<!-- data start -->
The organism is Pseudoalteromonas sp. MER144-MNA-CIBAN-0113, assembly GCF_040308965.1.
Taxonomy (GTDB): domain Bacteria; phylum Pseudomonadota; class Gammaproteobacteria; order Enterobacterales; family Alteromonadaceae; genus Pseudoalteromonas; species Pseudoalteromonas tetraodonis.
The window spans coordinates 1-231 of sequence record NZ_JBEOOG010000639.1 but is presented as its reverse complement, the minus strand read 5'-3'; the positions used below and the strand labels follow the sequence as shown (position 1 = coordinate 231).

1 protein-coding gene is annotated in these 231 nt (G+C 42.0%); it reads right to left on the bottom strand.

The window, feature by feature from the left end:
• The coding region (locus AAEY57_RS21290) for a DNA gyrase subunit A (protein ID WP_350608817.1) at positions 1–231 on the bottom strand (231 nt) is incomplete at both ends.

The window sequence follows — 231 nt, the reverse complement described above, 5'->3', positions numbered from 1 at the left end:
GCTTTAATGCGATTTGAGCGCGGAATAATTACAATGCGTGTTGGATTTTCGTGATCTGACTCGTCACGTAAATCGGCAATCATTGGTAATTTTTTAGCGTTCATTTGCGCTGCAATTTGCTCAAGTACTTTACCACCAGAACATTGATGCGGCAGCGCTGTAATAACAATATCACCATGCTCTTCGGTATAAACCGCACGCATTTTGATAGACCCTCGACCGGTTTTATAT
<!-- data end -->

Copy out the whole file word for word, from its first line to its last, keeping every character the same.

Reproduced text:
The organism is Pseudoalteromonas sp. MER144-MNA-CIBAN-0113, assembly GCF_040308965.1.
Taxonomy (GTDB): domain Bacteria; phylum Pseudomonadota; class Gammaproteobacteria; order Enterobacterales; family Alteromonadaceae; genus Pseudoalteromonas; species Pseudoalteromonas tetraodonis.
The window spans coordinates 1-231 of sequence record NZ_JBEOOG010000639.1 but is presented as its reverse complement, the minus strand read 5'-3'; the positions used below and the strand labels follow the sequence as shown (position 1 = coordinate 231).

1 protein-coding gene is annotated in these 231 nt (G+C 42.0%); it reads right to left on the bottom strand.

The window, feature by feature from the left end:
• The coding region (locus AAEY57_RS21290) for a DNA gyrase subunit A (protein ID WP_350608817.1) at positions 1–231 on the bottom strand (231 nt) is incomplete at both ends.

The window sequence follows — 231 nt, the reverse complement described above, 5'->3', positions numbered from 1 at the left end:
GCTTTAATGCGATTTGAGCGCGGAATAATTACAATGCGTGTTGGATTTTCGTGATCTGACTCGTCACGTAAATCGGCAATCATTGGTAATTTTTTAGCGTTCATTTGCGCTGCAATTTGCTCAAGTACTTTACCACCAGAACATTGATGCGGCAGCGCTGTAATAACAATATCACCATGCTCTTCGGTATAAACCGCACGCATTTTGATAGACCCTCGACCGGTTTTATAT